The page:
FOR IMMEDIATE RELEASE
TUESDAY, FEBRUARY 9, 1999
TDD (202) 514-1888
OFFICE OF SPECIAL COUNSEL SETTLES
CITIZENSHIP STATUS DISCRIMINATION CASE
WASHINGTON, D.C. -- A New York company has agreed to pay $10,000 in back pay to settle an immigration related discrimination complaint, under an agreement announced today with the Justice Department's Office of Special Counsel for Immigration Related Unfair Employment Practices (OSC).
The settlement resolves a complaint alleging that, in September 1997, Martin Ornamental Iron Works Corporation of Elmont, New York, refused to hire a qualified U.S. citizen because it preferred to hire an unauthorized worker for whom it was seeking permanent labor certification and an immigrant visa, or "green card."
For labor certification to be granted by the U.S. Department of Labor, the employer must demonstrate that there are no qualified and available U.S. workers for the position.
OSC determined there was reasonable cause to believe that the U.S. citizen was denied the ornamental ironworker position because of his citizenship status, and filed a complaint alleging that Martin violated the antidiscrimination provision of the Immigration and Nationality Act (INA). This provision makes it illegal for employers of four or more employees to discriminate on the basis of national origin and/or citizenship status, among other things.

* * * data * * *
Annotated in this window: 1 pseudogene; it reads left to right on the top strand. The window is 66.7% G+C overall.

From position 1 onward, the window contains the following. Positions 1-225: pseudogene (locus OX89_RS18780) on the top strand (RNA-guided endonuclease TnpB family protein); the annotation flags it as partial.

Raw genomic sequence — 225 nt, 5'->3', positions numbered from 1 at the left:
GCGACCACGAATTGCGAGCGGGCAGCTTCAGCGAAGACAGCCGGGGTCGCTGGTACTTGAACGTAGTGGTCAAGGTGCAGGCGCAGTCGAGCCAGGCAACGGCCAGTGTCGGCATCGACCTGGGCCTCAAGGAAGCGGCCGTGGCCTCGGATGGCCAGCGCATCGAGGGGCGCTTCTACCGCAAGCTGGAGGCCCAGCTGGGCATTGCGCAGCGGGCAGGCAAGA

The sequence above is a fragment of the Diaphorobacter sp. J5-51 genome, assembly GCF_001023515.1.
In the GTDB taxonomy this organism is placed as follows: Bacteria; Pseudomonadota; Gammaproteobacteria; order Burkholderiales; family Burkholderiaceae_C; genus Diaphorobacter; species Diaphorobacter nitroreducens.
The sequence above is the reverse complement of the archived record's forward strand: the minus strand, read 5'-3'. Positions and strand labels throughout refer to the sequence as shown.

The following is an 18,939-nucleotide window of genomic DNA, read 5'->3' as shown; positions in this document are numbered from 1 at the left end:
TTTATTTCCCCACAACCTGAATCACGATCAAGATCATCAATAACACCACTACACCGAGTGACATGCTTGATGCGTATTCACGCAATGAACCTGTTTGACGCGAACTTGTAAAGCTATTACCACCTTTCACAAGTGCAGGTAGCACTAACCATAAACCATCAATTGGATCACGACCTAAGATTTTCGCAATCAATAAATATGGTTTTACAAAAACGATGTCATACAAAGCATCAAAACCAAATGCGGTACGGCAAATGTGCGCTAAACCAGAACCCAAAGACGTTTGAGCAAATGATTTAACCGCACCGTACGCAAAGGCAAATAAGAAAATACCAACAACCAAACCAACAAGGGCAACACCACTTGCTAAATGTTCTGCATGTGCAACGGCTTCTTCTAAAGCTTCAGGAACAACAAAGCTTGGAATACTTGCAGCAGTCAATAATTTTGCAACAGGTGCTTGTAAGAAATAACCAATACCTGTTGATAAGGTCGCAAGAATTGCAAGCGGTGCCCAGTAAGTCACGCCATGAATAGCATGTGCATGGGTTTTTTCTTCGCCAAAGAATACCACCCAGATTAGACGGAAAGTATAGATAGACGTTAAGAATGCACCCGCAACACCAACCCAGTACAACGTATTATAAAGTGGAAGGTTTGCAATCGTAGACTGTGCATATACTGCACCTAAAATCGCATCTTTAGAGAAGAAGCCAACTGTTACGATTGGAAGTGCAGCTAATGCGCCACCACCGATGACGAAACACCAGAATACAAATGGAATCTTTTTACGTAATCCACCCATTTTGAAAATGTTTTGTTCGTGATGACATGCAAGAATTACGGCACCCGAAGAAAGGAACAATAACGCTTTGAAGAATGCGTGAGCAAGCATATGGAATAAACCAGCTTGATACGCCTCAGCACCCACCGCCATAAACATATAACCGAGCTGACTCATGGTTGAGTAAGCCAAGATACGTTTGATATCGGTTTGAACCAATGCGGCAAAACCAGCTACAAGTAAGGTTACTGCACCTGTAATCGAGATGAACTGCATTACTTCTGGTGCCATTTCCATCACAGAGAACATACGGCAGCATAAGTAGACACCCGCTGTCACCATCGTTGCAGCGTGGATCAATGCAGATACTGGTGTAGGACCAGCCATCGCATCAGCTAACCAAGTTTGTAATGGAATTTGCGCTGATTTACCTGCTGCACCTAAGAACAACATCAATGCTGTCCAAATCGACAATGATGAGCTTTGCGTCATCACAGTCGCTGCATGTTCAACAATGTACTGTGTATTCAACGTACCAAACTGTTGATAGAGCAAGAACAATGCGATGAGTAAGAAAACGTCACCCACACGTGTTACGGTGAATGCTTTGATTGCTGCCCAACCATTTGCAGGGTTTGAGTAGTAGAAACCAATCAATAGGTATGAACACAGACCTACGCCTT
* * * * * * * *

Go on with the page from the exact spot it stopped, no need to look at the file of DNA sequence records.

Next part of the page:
"Treating someone differently because they are or are not a U.S. citizen is citizenship status discrimination," said Special Counsel John D. Trasviña. "The U.S. job applicant was qualified and available for the job and should have been hired."
Under the terms of the settlement agreement, Martin will pay $10,000 in back pay, post a notice concerning its legal hiring responsibilities and train personnel responsible for hiring employees.
The Office of Special Counsel protects against employment discrimination based on national origin and citizenship status. Since its inception, the office has recovered more than $1.8 million in back pay for protected workers and $1.2 million in civil fines.
Individuals seeking more information about immigration related employment discrimination may call, toll-free, 1-800-255-7688. Assistance is available in all languages. Or write to:
Office of Special Counsel for Immigration Related
Unfair Employment Practices
P.O. Box 27728
Washington, D.C. 20038-7728
E-mail address: email@example.com